Still, candidates like McClellan say a Saturday primary would have been too soon, though she shares concerns about a primary the Tuesday before Christmas, when many people are likely to be traveling.

“But all of this is the governor’s doing. He could have scheduled it for March. He could have scheduled it for April. He chose February 21,” she said.

The Virginia Democratic Party said this was the best option to ensure Democrats have a nominee by the Dec. 23 filing deadline.

“A Firehouse Primary allows as many candidates and voters to participate in the democratic process as possible,” Alexsis Rodgers, chair of the Fourth Congressional District Democratic Committee, said in a statement. “The Fourth Congressional District Democratic Committee is committed to holding a smooth, transparent, and expedient process to select a nominee.”

Henrico County Democratic Chair Alsúin Preis told The Daily Beast much of the legwork over the next few days will fall to local leadership. She says it’s incumbent on county Democratic chairs to maximize constituent awareness of the election and its unusual logistics.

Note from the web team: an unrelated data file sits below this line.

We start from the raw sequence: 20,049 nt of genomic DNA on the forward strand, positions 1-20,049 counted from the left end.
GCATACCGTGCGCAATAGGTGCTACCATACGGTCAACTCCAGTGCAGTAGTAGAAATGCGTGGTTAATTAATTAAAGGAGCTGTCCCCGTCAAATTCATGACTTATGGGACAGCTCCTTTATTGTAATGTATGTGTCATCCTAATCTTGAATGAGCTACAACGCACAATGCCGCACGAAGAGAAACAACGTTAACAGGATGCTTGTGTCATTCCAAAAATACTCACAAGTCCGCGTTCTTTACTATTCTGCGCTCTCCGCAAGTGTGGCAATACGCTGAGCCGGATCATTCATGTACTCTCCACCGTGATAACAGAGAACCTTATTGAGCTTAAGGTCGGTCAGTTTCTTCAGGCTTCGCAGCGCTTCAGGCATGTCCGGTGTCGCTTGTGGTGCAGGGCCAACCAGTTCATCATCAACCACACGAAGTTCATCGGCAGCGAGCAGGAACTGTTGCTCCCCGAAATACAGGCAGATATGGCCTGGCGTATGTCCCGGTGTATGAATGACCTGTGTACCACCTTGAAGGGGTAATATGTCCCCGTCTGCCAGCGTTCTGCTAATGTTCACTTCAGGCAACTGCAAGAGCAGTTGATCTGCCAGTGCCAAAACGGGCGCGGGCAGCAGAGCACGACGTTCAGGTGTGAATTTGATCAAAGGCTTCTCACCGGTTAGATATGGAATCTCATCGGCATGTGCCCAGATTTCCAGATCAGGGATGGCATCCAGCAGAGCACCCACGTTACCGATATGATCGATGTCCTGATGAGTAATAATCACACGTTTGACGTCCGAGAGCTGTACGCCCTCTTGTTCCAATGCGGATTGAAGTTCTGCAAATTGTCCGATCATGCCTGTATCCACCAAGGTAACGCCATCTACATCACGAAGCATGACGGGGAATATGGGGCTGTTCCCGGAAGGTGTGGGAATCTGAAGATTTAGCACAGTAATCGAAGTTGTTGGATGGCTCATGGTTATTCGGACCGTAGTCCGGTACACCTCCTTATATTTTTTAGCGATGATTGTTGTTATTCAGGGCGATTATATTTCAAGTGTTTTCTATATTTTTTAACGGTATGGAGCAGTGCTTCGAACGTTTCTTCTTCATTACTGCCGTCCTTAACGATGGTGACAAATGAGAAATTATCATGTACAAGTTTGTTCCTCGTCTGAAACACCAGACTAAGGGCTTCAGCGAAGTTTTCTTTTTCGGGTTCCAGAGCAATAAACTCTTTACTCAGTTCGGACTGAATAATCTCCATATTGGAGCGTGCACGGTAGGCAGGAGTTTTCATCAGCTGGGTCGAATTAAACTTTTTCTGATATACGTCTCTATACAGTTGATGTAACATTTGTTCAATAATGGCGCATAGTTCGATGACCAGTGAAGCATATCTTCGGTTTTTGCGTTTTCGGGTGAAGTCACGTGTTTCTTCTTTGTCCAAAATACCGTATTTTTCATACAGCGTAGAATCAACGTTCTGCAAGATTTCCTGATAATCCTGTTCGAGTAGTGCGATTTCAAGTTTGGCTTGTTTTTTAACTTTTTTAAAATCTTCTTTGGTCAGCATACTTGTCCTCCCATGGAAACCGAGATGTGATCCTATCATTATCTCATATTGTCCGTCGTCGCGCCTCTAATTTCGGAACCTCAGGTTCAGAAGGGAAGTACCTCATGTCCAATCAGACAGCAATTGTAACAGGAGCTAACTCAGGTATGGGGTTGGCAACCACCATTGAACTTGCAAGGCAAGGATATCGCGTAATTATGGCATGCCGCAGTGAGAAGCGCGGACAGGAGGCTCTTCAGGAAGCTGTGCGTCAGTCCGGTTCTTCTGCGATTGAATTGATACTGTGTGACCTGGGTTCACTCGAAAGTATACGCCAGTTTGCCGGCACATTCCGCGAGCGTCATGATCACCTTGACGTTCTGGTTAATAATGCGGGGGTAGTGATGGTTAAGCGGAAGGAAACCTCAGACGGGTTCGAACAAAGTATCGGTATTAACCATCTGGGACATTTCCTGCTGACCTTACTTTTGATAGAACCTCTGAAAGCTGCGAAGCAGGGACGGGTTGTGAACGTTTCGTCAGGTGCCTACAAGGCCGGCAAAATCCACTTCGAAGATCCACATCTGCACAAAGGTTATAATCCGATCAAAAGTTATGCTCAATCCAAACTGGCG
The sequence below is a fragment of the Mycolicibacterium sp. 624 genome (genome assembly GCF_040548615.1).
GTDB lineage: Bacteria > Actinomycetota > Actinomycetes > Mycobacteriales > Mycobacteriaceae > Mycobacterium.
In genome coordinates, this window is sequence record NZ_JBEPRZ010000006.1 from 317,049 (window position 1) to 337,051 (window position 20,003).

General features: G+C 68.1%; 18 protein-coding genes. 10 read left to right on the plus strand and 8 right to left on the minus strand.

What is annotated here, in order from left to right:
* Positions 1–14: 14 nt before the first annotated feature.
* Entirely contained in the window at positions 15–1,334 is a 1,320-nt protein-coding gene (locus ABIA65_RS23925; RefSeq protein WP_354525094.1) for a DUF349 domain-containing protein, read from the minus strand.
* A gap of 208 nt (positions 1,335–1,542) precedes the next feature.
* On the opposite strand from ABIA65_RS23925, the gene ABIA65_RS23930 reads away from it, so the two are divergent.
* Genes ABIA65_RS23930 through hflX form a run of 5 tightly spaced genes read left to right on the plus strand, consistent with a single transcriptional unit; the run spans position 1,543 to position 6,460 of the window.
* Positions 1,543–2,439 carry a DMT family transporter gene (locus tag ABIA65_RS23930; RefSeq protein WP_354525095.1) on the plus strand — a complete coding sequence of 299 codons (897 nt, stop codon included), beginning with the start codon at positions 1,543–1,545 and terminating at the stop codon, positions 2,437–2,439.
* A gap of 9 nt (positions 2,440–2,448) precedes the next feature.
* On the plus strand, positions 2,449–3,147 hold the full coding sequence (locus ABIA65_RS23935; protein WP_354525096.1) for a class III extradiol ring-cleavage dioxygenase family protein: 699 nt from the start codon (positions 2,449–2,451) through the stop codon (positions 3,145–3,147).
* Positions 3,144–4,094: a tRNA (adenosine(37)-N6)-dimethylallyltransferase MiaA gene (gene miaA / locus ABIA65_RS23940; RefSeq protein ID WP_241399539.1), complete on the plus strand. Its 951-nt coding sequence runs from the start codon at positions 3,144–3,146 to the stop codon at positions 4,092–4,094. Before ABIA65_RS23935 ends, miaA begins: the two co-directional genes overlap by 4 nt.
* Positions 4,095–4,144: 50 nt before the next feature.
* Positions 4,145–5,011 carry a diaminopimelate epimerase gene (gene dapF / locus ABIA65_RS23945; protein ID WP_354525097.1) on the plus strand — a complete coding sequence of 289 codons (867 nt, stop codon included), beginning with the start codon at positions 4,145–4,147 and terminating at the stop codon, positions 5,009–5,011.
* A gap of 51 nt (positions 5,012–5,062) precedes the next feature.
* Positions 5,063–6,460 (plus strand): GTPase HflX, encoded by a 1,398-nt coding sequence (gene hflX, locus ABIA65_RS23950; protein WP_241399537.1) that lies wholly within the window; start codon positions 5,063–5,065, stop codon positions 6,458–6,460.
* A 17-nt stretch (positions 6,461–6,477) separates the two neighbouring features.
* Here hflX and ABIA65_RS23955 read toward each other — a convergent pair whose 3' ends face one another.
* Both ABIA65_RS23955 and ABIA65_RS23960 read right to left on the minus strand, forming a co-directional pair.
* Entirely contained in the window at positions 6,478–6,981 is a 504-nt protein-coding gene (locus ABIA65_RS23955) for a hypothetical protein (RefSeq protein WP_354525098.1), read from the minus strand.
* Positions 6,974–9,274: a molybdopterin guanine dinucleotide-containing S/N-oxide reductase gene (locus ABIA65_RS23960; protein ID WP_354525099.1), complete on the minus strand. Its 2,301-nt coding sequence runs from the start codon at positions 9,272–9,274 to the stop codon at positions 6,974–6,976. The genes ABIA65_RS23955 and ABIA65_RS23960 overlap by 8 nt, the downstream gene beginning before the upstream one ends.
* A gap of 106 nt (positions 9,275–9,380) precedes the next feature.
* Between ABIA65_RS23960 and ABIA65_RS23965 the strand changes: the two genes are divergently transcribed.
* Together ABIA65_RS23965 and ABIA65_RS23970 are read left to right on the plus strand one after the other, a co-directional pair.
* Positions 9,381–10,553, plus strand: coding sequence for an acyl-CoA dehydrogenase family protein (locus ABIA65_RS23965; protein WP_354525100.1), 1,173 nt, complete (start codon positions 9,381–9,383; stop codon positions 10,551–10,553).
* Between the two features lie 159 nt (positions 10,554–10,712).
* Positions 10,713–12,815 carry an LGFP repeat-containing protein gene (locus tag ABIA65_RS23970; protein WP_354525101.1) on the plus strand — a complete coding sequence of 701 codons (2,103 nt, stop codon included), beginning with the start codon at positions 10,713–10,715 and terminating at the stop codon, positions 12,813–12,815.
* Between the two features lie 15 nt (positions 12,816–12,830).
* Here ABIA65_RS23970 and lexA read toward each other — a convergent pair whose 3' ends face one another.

“The biggest part of this is making sure that we get the information out to people and that they make a plan and they go and vote. It’s about turnout. And it’s about the candidates, making sure that they get their machines rolling,” she said.

Whoever backfills McEachin will also fill a gap in Democrats’ numbers in the House. Although in the minority, Democrats are behind Republicans by a narrow margin. With bitter fights over the debt limit, government funding and more bound to ensue in the next term, the left will need every resistance vote it can get.

McEachin was part of that. He was a reliable Democratic vote with a knack for issues around environmental justice. He aligned himself with the moderate New Democratic Caucus and was an active member of the Congressional Black Caucus.

For now, however, Preis said she’s eager to see where pieces fall at the local level after Tuesday’s votes. Given the roles in the state legislature of Democrats’ leading contenders, she expects backfill elections will be in order. The ball keeps on rolling.

“Everybody knows these players and it’s kind of interesting to see how these chess pieces are going to move. Because it’s not just about the race for the 4th, but what happens after that, because it’s kind of a domino effect,” she said.